Recent research suggests that global warming has slowed down in recent years – but not because we’re getting better at controlling global CO₂ emissions. It seems that the concentration of stratospheric aerosols is increasing, thus having a cooling effect on the planet.
An aerosol is a particle that floats in the air, and according to John Daniel of the National Oceanic and Atmospheric Administration “[acts] to keep warming from being as big as it would have been.”
A natural way for stratospheric aerosols to form is when sulphur dioxide (SO₂) is emitted into the atmosphere following a volcanic eruption. When it reaches the middle layer of the atmosphere – or stratosphere – it dilutes into droplets of sulphuric acid, thus becoming an aerosol. When Mount Pinatubo erupted in 1991, it spewed ten cubic kilometres of gas, ash, and SO₂ into the atmosphere, cooling the planet for a year. Other less active volcanoes emit SO₂ into the atmosphere on an intermittent basis, having less pronounced impacts on the environment.
But one of the most common ways for SO₂ to find its way into the atmosphere now is through human combustion of coal. Coal consumption has increased multi-fold over the past few decades, thus contributing to the concentration of stratospheric aerosols in the atmosphere. In fact, now that China is emitting more SO₂ than ever because of its large-scale construction of coal-fired plants, it has single-handedly been cancelling out the warming effects of rising CO₂ emissions.
The recent global “stratospheric haze” has decreased greenhouse warming by 20 percent since 1998, or 0.07°C.
But what are we to make of this global cooling effect? Have we solved the problem of climate change?
Well, the answer can be quite complicated depending on which way you look at it.
There are some that are claiming it’s too late to stop climate change and we are going to have to turn to geo-engineering to avert global disaster scenarios. Such is the conclusion that Gwynne Dyer came to in his recent book Climate Wars.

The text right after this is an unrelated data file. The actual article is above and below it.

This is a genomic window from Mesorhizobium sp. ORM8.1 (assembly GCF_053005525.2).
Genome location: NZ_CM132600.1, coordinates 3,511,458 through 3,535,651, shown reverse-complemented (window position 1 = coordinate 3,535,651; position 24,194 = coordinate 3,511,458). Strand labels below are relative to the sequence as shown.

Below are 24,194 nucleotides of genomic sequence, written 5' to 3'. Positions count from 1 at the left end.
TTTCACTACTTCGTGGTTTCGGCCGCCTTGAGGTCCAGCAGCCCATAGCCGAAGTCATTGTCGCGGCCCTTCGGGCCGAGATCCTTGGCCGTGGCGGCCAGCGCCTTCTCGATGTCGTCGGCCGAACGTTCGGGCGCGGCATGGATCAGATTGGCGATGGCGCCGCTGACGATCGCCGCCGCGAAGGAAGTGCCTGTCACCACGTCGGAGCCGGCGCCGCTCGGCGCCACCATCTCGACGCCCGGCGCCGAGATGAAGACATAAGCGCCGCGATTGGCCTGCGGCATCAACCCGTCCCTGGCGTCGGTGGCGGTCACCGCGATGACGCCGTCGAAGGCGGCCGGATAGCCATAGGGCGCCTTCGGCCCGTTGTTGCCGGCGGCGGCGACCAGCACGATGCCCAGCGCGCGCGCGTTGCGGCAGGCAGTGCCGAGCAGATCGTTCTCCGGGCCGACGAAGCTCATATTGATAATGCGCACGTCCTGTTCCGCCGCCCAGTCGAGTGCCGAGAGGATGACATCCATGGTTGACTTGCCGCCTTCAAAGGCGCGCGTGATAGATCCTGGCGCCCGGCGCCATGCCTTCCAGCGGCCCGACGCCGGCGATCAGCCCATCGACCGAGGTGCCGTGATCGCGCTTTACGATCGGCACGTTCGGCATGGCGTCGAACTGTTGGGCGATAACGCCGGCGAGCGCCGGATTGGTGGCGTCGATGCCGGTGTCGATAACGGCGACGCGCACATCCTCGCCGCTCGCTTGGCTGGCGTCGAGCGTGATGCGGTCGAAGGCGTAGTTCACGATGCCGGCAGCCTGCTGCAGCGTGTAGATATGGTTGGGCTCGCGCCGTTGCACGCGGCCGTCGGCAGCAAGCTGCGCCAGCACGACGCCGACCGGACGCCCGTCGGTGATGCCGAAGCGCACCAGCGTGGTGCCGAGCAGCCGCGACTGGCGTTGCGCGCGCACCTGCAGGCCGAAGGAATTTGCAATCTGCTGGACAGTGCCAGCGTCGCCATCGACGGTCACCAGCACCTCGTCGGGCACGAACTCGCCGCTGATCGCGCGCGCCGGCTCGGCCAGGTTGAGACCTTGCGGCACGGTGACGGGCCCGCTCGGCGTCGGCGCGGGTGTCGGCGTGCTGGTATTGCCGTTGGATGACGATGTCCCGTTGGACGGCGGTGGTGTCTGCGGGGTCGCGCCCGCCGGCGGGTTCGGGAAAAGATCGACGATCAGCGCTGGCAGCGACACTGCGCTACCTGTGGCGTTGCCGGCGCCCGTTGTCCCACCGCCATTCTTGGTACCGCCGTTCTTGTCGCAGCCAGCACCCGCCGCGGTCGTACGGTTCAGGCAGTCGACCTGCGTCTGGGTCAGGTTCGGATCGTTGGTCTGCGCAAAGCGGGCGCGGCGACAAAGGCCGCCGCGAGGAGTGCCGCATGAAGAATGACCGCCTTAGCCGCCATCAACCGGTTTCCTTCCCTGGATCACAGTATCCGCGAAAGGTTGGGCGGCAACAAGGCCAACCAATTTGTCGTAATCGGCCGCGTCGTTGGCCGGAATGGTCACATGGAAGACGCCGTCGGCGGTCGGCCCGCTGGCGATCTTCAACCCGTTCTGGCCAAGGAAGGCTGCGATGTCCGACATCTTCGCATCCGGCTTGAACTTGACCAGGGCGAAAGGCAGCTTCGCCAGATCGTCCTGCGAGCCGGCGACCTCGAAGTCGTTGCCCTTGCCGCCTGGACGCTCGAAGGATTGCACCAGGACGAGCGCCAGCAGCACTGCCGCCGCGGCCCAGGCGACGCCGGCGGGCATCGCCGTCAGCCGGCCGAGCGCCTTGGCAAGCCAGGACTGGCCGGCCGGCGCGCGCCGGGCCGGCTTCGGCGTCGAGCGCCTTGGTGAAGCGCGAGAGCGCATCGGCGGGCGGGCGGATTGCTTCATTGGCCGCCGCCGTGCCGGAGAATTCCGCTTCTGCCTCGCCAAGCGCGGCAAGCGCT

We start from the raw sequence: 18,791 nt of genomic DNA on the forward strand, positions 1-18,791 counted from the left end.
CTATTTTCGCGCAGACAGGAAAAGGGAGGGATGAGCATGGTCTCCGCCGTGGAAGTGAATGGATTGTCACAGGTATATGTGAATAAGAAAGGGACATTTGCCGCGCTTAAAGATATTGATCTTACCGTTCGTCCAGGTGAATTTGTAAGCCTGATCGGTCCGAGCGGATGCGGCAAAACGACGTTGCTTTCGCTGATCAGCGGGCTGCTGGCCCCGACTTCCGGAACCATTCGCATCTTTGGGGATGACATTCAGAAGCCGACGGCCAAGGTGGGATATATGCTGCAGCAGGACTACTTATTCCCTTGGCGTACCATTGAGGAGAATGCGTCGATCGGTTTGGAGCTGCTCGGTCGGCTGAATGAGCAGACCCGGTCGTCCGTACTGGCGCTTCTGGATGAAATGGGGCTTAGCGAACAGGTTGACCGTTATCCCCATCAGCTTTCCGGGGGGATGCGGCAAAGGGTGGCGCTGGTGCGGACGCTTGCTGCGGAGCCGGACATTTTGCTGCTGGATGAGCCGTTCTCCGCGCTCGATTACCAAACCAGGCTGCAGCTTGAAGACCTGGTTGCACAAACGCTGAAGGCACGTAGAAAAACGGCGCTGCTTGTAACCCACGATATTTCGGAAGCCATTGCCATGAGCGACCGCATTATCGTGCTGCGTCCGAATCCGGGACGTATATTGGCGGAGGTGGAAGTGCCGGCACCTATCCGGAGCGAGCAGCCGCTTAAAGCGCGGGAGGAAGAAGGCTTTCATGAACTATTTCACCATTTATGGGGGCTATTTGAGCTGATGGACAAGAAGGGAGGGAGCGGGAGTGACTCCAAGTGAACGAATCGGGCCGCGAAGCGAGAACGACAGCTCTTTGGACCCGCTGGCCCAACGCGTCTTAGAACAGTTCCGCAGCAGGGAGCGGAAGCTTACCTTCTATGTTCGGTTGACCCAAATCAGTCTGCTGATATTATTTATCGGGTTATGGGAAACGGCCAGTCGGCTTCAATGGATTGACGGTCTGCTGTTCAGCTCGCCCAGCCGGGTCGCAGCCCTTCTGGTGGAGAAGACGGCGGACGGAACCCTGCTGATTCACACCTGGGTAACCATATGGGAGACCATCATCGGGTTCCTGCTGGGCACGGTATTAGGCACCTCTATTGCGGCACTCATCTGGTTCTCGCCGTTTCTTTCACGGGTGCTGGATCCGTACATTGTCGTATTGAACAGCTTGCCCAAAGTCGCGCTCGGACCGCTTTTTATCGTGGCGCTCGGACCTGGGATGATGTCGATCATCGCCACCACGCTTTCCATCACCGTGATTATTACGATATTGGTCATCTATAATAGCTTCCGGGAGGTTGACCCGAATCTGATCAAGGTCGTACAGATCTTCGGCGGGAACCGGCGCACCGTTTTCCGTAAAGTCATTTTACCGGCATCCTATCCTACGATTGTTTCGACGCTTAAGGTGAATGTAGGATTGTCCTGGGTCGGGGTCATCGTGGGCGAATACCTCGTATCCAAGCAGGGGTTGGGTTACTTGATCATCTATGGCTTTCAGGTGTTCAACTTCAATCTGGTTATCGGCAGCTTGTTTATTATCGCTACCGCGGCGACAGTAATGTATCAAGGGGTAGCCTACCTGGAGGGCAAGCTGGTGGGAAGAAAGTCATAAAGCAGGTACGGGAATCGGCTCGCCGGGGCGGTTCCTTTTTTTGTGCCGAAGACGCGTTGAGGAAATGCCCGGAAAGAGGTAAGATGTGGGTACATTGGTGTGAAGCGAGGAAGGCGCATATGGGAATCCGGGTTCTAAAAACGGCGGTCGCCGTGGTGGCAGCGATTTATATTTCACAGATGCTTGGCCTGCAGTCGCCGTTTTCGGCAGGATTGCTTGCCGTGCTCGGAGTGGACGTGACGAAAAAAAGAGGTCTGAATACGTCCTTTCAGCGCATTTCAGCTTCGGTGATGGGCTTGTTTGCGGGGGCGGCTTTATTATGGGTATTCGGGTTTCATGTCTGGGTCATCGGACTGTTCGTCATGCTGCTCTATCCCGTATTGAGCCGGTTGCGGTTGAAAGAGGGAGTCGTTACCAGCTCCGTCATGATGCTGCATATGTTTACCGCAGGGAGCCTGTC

Without simplifying his argument too much, he basically suggests that the political will-power is not strong enough to reduce greenhouse gas emissions to safe levels, and we must therefore find some way to artificially cool the planet. There are numerous ways to do this, the most outlandish one being the installation of large mirrors outside the Earth’s atmosphere to reflect solar rays away from the surface. It would seem that increasing atmospheric aerosols would be a similar geo-engineering solution, as it could reduce the effects of rising CO₂ levels. Mind you, some experts argue that global warming would eventually overtake any effect that SO₂ has on global cooling.
I find I am sceptical about any geo-engineering solutions. Humans have a huge impact on how the planet functions and we should be wary about messing with it more than we already have. Rather than try to “cover-up” our greenhouse gas emissions with geo-engineering, we should strive for a cleaner society. The technology is just about there (if not already) to dive headlong into renewable energy and less carbon intensive activities. The biggest hurdles are political will-power and vested interests that seek to maintain our addiction to fossil fuels.
But perhaps I’m being too optimistic about what we can accomplish. Perhaps geo-engineering might ultimately be the solution…
What are your thoughts?
Image CC licensed by hAdamsky: coal-fired power plant.